The software question
One of the most common questions I am asked relates to the software that should be used to deliver BIM, especially for landscape projects. Just as purchasing landscape design software will not make you a landscape architect, or using Microsoft Word will make you an author, no single software will deliver BIM.
As discussed earlier, to engage in a BIM project, you need to know the outputs required first. Only then can you review what software is most appropriate to generate this. Inevitably, no single software will be able to output all the information required for the project and you will need to consider a range of solutions to deliver this. This is no different to any other project you deliver now and most applications can be considered to be BIM authoring software because they contribute to the project.
If you are required to use specific software and you have identified that you can deliver the outputs required using your current software, people and processes, you should question why you need to purchase it, especially if it is expensive and inappropriate for your need. If there is no alternative than to purchase particular software for project collaboration or contractual reasons, this becomes a business decision, not a BIM issue, and you should decide whether the project or client is important enough to your company to warrant the change and investment required.
At its heart, BIM provides a framework to share information and collaborate with others. Your company business plan and ethics should define the clients and projects you engage with now and wish to work with in the future. Your BIM Implementation Plan needs to align with these aspirations. Consequently, you need to engage with your design partners and clients – and research perspective clients – to understand how they are defining and implementing BIM.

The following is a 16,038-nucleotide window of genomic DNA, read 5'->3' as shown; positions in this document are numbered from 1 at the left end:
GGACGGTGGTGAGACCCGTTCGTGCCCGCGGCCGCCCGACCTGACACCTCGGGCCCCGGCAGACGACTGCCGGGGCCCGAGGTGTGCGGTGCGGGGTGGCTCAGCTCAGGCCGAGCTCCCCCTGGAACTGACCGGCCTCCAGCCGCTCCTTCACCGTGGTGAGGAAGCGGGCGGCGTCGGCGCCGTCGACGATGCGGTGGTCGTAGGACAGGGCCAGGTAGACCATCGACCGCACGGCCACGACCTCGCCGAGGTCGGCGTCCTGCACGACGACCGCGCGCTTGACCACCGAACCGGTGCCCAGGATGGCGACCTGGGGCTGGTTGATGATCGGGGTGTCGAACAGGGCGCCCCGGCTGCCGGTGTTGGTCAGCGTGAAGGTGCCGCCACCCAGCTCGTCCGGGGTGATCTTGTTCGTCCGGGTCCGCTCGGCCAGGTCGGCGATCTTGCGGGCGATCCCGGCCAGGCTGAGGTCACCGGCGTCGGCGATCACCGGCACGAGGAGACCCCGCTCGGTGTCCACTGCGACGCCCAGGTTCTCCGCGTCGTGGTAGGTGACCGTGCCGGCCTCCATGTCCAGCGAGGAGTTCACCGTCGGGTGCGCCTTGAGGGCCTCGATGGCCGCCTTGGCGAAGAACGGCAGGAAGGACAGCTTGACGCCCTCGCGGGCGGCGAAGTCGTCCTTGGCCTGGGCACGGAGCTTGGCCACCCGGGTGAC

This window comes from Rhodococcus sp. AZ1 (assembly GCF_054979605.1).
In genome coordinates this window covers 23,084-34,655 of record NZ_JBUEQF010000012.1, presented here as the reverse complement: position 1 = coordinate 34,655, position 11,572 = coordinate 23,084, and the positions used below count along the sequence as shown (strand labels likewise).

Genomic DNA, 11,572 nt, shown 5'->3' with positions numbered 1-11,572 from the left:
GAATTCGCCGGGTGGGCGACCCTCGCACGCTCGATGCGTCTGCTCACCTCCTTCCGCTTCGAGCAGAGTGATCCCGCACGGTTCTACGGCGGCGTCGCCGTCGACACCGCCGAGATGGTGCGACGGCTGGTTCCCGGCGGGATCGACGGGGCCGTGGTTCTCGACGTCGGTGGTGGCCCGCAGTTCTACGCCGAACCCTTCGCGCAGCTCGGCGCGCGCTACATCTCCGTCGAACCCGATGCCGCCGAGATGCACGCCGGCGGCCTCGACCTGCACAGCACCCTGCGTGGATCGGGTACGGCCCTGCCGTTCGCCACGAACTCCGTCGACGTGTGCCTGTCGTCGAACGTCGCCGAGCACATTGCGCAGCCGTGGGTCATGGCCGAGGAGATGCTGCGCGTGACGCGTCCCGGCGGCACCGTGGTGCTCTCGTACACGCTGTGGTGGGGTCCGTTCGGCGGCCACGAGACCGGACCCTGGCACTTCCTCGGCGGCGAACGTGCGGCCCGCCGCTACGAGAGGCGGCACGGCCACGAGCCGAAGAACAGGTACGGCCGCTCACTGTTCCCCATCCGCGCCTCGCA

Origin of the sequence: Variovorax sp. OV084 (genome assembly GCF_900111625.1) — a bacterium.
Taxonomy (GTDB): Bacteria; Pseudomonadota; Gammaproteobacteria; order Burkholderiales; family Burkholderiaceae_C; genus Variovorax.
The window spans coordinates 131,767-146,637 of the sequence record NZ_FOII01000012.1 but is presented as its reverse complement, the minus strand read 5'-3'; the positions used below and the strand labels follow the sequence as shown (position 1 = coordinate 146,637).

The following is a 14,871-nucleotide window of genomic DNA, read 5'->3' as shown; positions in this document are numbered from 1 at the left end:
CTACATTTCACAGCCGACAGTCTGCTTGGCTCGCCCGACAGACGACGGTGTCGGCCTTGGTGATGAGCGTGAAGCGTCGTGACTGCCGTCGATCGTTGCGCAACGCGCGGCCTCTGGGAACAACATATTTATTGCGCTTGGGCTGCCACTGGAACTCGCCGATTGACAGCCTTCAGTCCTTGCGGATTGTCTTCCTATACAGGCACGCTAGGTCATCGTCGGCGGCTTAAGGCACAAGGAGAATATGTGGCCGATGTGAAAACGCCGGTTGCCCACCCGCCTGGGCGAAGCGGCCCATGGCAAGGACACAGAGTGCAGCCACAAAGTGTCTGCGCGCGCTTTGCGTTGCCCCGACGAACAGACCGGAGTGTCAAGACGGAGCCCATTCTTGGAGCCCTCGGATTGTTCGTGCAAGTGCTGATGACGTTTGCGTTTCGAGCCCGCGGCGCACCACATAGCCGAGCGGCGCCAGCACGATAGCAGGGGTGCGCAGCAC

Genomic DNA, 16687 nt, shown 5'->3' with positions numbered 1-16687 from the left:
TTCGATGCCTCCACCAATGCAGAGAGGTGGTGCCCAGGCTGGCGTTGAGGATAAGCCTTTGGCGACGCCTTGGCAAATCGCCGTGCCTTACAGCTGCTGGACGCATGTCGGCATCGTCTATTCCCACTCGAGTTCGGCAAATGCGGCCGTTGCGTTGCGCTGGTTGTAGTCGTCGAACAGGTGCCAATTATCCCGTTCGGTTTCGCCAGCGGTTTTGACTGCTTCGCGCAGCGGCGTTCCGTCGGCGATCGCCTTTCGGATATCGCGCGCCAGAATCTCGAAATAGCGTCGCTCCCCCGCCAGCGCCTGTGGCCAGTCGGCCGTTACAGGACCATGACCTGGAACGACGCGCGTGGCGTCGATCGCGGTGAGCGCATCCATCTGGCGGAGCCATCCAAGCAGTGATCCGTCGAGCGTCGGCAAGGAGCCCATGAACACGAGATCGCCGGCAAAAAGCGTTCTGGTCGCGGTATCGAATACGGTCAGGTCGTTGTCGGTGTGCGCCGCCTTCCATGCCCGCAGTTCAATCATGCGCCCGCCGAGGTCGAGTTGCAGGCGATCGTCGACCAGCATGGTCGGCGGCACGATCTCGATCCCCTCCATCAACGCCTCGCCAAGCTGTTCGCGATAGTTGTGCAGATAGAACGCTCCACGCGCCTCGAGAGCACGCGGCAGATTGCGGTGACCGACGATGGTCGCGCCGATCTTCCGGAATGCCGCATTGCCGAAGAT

Also, speak to your employees as they may have insights or talents that could influence where your company is heading. When you have established what you wish to achieve, you can start to define what BIM means to you and your company.
It is foolhardy to believe you can implement BIM overnight. Your company has evolved to where it is today following many years of change, improvements and refinement. You need to tackle BIM in the same way. Start with an action plan that defines small steps and sets realistic goals. Identify appropriate projects that will allow you to test elements of your plan and use these to feedback and improve your current processes. Ensure that each project moves you along your BIM timeline and gets you closer to where you wish to be.
In summary, there is no silver bullet to achieve and engage in a BIM project and it will vary between projects and clients. It will require an understanding of where you are now and where you wish to be in the future with a plan to get there. Each new journey starts with a first step so the sooner you start, the sooner you will get there!
Mike Shilton is product director at Keysoft Solutions and chair of the Landscape Institute Digital Practice Group.
Landscape Institute Digital Practice Group
Tel: +44 (0)207 685 2640